I'm talking about the premise of director Jason Reitman's Labor Day, a movie about an escaped convict and the mother and son he takes as hostages.
Reitman isn't interested in a situation that grows increasingly bizarre, but in one that becomes more ordinary as the movie unfolds. I guess that qualifies as a counter-intuitive approach, but it results in a movie that strains credibility.
Those familiar with Reitman's resume -- Thank You For SmokingJuno, Up in the Air and Young Adult -- will realize that with Labor Day, the director has taken new direction. He has turned his attention to a drama that's cleansed of the kind of quick-witted ironies that have characterized his best work.
Beautifully photographed by cinematographer Eric Steelberg, everything about Labor Day suggests a movie that demands to be taken seriously -- everything that is except a story that derives from Joyce Maynard's 2009 novel.
Reitman, who also wrote the screenplay, takes us to a small New Hampshire town in 1987. There, we meet Henry Wheeler (Gattlin Griffith), a teen-ager who lives with his depressed and isolated mother Adele (Kate Winslet).
During a shopping expedition to a local store, Henry and Adele are confronted by an escaped convict (Josh Brolin).
Brolin's Frank forces himself into the lives of mother and son, insisting that they take him to their home. He needs a place to hide until he can figure out his next move.
But here's the twist that challenges both expectation and perhaps common sense. Nice guy Frank, quickly assumes the role of father figure to Henry, who badly needs one. He also develops a slow simmering relationship with the love-starved and sexually deprived Adele.
The escaped con becomes an idealized savior: handsome, sexy and totally competent at household repairs. Frank even knows how to bake a peach pie. In a sensuously photographed sequence, Frank shares his baking artistry with Adele, who (to borrow a phrase from T.S. Eliot) eventually dares to eat a peach. She falls for Frank.
Movies have a way of creating their own realities, which is to say that they needn't be entirely credible to keep us involved. That's why it's possible to go along with Labor Day, which features an attractive cast and pulls us into the lives of its characters. I guess I'm saying the movie is never less than watchable.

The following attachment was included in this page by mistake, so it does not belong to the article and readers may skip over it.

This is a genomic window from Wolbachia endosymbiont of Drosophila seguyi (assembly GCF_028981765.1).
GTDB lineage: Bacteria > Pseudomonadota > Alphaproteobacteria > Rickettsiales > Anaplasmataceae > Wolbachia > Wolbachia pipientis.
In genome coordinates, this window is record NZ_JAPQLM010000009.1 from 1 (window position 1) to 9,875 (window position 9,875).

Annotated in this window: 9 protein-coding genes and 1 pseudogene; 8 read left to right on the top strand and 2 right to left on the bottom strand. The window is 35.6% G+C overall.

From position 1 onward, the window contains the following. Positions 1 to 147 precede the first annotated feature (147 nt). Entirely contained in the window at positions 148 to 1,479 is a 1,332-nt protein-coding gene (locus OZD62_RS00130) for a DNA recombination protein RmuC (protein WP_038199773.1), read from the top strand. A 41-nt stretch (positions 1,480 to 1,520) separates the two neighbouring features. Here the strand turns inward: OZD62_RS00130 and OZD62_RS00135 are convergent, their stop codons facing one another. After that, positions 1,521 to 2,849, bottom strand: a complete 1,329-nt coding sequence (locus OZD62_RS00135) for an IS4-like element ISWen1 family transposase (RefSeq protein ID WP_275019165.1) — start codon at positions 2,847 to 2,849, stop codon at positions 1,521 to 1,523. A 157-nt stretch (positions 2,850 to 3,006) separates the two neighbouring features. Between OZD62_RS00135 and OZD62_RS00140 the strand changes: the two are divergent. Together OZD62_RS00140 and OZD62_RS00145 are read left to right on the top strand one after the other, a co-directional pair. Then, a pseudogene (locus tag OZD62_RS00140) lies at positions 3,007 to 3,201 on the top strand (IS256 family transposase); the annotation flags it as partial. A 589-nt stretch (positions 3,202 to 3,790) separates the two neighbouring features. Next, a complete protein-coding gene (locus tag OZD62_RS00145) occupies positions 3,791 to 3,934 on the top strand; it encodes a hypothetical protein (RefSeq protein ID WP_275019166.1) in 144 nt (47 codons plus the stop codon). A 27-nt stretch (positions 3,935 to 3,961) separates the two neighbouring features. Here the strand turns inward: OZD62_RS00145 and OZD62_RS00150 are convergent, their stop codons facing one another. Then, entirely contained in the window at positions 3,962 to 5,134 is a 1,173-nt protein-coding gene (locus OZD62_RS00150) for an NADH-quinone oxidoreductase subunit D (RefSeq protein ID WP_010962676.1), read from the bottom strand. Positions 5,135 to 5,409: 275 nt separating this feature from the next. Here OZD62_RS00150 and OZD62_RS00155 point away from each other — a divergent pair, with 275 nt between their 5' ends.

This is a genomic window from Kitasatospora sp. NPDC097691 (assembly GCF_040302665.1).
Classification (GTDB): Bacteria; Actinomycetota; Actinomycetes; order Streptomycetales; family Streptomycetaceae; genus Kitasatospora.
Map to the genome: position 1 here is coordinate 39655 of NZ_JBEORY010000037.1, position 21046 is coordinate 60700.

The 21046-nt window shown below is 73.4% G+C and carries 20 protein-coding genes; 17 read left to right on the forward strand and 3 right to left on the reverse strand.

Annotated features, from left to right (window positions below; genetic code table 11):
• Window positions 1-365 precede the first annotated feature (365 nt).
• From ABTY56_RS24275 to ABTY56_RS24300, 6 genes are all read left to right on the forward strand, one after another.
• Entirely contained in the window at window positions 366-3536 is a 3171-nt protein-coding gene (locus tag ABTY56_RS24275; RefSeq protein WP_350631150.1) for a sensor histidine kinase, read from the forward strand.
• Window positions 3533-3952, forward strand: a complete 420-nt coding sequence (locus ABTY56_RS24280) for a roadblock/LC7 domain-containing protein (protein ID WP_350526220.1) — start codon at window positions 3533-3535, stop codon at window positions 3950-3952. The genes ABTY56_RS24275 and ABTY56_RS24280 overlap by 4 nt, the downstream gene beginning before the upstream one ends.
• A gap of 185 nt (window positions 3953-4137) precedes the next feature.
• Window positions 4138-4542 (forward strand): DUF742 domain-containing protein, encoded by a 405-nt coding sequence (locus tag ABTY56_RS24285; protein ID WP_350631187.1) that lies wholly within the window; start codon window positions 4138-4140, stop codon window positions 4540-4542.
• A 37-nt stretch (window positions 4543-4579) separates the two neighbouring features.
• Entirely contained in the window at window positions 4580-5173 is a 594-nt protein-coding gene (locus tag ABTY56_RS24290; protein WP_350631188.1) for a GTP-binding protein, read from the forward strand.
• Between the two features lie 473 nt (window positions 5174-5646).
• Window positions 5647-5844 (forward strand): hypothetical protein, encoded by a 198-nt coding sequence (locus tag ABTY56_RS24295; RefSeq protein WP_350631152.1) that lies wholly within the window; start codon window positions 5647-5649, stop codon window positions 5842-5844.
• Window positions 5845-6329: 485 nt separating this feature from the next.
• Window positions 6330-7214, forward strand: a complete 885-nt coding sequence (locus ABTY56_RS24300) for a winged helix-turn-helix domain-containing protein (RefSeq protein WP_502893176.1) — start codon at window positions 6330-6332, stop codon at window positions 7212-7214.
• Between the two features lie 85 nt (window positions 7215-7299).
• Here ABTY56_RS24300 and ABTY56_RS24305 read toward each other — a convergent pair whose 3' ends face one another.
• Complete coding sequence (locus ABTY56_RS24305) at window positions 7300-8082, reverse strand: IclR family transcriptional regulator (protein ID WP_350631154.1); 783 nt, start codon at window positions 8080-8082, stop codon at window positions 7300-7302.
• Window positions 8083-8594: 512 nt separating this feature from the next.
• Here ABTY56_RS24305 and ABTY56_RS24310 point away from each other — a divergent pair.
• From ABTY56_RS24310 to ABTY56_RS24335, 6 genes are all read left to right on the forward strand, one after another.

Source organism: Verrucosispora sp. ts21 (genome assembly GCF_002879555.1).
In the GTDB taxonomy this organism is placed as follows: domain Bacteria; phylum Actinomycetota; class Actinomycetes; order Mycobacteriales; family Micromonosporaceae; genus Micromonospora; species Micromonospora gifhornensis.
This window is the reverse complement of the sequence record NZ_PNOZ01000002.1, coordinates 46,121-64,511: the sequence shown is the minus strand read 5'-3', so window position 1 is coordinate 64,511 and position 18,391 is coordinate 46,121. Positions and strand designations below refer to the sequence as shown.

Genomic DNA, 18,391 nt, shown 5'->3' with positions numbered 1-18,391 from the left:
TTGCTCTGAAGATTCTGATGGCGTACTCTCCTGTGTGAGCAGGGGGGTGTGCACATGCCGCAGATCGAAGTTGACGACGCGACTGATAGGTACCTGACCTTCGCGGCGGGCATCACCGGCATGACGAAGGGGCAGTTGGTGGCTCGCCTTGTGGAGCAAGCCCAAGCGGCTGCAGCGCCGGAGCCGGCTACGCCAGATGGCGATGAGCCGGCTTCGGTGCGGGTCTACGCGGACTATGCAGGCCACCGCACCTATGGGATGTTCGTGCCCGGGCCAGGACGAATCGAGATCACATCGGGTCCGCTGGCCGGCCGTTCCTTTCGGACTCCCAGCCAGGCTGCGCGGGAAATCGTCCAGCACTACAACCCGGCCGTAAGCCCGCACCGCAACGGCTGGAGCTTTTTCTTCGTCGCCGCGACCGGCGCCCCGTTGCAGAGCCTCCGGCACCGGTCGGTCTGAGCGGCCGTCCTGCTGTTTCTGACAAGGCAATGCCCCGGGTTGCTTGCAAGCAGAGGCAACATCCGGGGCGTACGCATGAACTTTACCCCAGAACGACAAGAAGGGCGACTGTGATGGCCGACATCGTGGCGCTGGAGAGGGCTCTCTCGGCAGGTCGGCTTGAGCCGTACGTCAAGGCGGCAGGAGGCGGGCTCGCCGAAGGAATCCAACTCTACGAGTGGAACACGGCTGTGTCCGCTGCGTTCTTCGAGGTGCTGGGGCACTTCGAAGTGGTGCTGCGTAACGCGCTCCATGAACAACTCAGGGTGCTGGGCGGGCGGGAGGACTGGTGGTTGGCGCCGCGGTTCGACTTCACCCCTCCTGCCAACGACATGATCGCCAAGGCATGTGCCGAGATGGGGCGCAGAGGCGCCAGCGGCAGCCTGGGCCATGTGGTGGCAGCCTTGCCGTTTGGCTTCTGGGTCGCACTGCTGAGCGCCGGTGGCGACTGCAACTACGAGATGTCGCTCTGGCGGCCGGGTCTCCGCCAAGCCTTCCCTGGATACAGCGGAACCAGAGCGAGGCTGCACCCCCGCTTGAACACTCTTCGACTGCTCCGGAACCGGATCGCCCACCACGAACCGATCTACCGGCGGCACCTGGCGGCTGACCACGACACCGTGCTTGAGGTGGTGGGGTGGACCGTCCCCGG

Some of the credit for that accrues to the actors. Brolin conveys Frank's anxieties as well as his boundless capacity for being a helpmate. Winslet is convincing as Adele, a woman whose pain isolates her from the world, and Griffith makes a credible adolescent, a young man who has become an accomplice in his mother's insistent isolation.
Once Reitman aligns our sympathies with Frank and Adele, the movie's major tension revolves around whether Frank will be caught. Will the couple be able to continue their strange romantic idyll, preferably beyond the reach of the law?
I won't spoil the ending, but there's another sort of tension here: the unease that derives from our knowledge of other films and maybe even from the real world. Suffice it to say that few films could take this kind of scenario and turn it into an affirmation of family, devotion and the power of love.
Reitman rounds out the stories of Adele and Frank with flashbacks that can be a bit confusing, and a couple of side trips turn out to be unimpressive: Henry meets a new girl in town (Brighid Fleming). Trouble arises when a neighbor leaves her handicapped son in Adele's care.
Look, families and other tightly knit groups have a way of manufacturing their own realities. Labor Day understands that, but -- in the end -- I had trouble buying a story about a likable convict and the woman whose emotional life he saves.
When the lights came up, I found myself asking whether what I'd been watching -- though well-crafted -- really made sense.